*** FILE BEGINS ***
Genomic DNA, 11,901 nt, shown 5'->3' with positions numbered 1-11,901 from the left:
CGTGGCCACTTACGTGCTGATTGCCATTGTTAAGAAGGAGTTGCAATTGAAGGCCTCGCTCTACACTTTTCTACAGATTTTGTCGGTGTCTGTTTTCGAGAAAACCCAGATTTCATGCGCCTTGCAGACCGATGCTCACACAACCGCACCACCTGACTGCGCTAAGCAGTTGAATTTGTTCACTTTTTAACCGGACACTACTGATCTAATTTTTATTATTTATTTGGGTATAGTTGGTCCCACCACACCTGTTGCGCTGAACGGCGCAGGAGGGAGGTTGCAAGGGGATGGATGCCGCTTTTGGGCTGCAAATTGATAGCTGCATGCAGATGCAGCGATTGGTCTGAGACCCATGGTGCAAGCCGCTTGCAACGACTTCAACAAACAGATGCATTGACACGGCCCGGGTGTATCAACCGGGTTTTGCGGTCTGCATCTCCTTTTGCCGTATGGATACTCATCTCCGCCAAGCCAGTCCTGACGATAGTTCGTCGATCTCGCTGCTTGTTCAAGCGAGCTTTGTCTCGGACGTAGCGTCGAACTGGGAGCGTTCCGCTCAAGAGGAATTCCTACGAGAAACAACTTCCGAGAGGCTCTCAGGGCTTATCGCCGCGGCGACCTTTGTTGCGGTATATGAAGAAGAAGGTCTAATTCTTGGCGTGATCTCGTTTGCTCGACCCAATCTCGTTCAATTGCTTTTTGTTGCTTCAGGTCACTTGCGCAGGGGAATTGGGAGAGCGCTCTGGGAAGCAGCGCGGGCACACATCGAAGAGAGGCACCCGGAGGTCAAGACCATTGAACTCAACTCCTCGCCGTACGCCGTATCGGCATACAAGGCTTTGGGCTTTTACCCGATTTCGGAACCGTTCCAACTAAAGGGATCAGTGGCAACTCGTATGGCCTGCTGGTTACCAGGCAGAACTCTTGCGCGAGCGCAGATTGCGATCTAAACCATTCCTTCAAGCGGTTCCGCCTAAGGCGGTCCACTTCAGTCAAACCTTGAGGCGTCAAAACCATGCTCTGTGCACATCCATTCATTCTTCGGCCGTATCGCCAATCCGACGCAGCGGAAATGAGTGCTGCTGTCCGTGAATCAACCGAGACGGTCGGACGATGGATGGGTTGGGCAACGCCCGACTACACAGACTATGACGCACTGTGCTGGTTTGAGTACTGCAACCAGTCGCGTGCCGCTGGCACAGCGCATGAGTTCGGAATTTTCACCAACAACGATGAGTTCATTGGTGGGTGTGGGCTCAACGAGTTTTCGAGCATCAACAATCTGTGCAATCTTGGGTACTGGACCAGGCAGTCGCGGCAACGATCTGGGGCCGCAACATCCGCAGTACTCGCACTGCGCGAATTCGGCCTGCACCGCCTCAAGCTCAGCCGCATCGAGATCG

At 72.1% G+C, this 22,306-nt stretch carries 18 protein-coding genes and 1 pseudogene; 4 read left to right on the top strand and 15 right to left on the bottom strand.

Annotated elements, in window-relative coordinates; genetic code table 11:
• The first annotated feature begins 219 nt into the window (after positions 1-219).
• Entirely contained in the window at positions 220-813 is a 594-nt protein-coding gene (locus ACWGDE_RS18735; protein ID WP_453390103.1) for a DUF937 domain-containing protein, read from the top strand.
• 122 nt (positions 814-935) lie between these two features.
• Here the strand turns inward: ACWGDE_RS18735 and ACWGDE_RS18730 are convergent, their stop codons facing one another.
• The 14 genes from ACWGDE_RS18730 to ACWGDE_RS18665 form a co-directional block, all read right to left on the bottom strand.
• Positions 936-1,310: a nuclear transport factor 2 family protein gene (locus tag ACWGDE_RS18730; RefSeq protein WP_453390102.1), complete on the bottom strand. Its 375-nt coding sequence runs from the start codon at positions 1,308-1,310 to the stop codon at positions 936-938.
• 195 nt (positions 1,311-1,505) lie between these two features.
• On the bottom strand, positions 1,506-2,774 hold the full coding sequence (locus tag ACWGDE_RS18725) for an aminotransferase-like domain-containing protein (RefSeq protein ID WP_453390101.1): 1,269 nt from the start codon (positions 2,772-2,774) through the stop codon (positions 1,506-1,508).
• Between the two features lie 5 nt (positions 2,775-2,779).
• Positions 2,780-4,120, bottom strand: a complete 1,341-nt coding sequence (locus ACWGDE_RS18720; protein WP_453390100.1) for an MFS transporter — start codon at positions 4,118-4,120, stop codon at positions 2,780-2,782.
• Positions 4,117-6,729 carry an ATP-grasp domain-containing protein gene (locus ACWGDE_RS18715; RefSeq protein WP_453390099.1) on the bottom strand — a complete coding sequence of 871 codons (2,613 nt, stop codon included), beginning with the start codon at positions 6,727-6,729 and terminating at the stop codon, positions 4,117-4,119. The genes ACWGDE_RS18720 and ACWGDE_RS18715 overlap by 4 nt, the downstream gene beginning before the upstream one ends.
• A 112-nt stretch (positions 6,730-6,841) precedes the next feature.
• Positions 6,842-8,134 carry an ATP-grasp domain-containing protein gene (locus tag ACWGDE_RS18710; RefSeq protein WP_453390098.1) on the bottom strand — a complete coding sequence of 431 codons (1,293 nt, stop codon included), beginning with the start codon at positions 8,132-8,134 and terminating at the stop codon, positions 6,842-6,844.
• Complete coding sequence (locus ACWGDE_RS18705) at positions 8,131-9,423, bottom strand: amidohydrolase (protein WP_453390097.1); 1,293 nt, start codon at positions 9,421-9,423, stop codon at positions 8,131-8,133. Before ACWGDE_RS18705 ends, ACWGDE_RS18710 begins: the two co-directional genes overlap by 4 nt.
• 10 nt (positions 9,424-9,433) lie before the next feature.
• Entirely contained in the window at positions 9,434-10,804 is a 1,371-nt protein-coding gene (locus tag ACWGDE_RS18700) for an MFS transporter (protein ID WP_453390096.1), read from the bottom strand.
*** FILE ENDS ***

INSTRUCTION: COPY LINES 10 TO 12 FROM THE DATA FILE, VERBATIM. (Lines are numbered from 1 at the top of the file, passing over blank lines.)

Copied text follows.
• Positions 936-1,310: a nuclear transport factor 2 family protein gene (locus tag ACWGDE_RS18730; RefSeq protein WP_453390102.1), complete on the bottom strand. Its 375-nt coding sequence runs from the start codon at positions 1,308-1,310 to the stop codon at positions 936-938.
• 195 nt (positions 1,311-1,505) lie between these two features.
• On the bottom strand, positions 1,506-2,774 hold the full coding sequence (locus tag ACWGDE_RS18725) for an aminotransferase-like domain-containing protein (RefSeq protein ID WP_453390101.1): 1,269 nt from the start codon (positions 2,772-2,774) through the stop codon (positions 1,506-1,508).